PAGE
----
Prime Minister Boris Johnson on Jan. 27. Photo: Daniel Leal-Olivas-WPA Pool/Getty Images
The United Kingdom on Tuesday announced Chinese telecommunications giant Huawei will build part of the country's next generation 5G mobile networks.
Why it matters: The United States along with numerous Conservative MPs have repeatedly warned the U.K. that Huawei is a national security risk, claiming that China could use its equipment for espionage. It's a sign the U.S. campaign against Huawei is faltering as allies open their markets.
Details: The U.K. government said Huawei will have access to "non-core" parts of the country's network but will be banned from "sensitive locations" such as military or nuclear sites.
- Huawei’s overall share of U.K.'s 5G market will be capped at 35%. The cap will also "be kept under review to determine whether it should be further reduced as the market diversifies," the government said.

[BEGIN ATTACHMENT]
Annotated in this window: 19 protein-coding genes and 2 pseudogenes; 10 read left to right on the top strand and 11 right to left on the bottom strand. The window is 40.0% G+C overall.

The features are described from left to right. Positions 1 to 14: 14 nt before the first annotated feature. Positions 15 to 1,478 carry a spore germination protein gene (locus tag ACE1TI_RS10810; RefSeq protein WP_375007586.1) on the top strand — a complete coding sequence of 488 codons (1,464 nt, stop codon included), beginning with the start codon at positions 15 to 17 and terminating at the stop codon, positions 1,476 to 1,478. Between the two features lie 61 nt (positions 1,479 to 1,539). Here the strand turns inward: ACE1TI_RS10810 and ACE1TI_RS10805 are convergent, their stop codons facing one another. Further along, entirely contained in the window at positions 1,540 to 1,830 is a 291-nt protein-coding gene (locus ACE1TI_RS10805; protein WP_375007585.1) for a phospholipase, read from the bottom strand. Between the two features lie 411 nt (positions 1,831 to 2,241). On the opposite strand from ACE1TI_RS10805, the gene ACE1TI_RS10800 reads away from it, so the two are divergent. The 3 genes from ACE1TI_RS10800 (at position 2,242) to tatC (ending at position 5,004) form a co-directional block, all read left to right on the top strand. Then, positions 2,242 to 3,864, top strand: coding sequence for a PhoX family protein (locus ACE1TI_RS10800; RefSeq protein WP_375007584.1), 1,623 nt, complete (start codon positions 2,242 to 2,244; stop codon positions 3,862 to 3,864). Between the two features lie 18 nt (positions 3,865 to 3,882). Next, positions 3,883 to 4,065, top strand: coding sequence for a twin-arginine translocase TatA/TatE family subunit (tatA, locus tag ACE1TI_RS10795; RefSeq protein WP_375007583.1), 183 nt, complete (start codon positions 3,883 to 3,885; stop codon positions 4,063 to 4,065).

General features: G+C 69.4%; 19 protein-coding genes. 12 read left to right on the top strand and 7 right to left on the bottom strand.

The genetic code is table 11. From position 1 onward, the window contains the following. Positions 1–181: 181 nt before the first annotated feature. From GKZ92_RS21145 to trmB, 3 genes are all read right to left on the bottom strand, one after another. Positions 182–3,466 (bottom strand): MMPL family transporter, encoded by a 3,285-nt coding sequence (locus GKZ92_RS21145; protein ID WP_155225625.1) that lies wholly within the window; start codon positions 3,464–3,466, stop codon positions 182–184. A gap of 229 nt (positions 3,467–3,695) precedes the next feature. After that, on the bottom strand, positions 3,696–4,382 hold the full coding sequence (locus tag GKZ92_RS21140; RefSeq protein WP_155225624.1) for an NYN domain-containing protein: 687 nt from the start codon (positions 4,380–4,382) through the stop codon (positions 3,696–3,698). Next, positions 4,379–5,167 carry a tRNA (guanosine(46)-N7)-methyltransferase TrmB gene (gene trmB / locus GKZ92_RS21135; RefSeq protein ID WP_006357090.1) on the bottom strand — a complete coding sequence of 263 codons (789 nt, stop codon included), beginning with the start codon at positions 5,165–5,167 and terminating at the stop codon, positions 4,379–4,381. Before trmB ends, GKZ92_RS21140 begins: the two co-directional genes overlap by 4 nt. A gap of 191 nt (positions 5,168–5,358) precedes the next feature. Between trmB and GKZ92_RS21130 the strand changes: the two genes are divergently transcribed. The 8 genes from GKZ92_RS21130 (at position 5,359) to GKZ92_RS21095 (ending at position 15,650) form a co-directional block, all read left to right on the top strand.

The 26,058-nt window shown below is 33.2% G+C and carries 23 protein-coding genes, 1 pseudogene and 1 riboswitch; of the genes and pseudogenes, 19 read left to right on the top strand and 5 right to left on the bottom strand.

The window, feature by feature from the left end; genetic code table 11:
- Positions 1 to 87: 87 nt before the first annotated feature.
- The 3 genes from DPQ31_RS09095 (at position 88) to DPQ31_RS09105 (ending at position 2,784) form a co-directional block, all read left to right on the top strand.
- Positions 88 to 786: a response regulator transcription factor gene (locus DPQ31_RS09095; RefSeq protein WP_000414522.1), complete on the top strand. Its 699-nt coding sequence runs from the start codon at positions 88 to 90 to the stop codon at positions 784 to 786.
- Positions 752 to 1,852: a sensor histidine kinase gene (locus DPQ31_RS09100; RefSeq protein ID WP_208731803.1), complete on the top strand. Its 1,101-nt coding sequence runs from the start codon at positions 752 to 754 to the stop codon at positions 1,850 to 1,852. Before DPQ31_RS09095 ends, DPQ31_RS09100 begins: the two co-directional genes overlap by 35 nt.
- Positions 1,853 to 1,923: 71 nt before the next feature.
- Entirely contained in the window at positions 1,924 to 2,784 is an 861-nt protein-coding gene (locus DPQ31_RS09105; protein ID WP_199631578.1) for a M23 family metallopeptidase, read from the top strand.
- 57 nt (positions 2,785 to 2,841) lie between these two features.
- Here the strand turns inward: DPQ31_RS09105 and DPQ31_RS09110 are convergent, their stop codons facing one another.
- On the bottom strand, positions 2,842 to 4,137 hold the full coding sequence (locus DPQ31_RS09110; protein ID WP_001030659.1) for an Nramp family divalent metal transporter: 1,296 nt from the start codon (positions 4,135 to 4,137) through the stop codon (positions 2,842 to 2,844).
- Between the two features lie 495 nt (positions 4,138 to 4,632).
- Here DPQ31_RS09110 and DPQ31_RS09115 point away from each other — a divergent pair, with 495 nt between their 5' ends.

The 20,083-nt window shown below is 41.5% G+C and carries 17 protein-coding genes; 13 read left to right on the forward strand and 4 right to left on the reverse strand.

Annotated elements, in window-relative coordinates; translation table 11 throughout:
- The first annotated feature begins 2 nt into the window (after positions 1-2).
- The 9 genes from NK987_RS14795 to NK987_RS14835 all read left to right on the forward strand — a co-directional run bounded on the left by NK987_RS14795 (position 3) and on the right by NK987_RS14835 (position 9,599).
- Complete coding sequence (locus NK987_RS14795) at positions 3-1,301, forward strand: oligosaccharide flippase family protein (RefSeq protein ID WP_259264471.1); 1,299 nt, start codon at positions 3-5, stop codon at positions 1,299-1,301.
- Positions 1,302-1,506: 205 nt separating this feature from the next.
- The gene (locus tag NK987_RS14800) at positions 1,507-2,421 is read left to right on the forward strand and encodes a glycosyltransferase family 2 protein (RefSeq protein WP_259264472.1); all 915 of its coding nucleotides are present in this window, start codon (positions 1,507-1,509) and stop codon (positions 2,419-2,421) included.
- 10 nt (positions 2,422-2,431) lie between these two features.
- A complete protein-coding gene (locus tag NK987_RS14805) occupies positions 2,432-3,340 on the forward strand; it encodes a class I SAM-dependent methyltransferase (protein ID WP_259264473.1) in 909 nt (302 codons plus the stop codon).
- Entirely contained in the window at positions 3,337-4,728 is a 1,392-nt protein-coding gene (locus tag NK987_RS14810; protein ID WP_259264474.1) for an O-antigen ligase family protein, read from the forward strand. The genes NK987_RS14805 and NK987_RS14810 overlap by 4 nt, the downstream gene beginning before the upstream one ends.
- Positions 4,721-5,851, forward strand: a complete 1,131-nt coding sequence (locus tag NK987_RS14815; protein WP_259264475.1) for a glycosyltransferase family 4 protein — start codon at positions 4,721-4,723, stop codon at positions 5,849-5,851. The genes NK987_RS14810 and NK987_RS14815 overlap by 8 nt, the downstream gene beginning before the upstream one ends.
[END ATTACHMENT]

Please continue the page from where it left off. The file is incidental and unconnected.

The big picture: Axios' Jonathan Swan reports that the decision could lead to the U.S. government curtailing the intelligence it shares with its closest ally.
- British Prime Minister Boris Johnson on Monday said he would never jeopardize Britain’s security relationships, the Telegraph reports.
What they're saying: A senior Trump administration official told Axios' Jonathan Swan, "The United States is disappointed by the U.K.'s decision. There is no safe option for untrusted vendors to control any part of a 5G network."
- "We look forward to working with the U.K. on a way forward that results in the exclusion of untrusted vendor components from 5G networks. We continue to urge all countries to carefully assess the long-term national security and economic impacts of allowing untrusted vendors access to important 5G network infrastructure."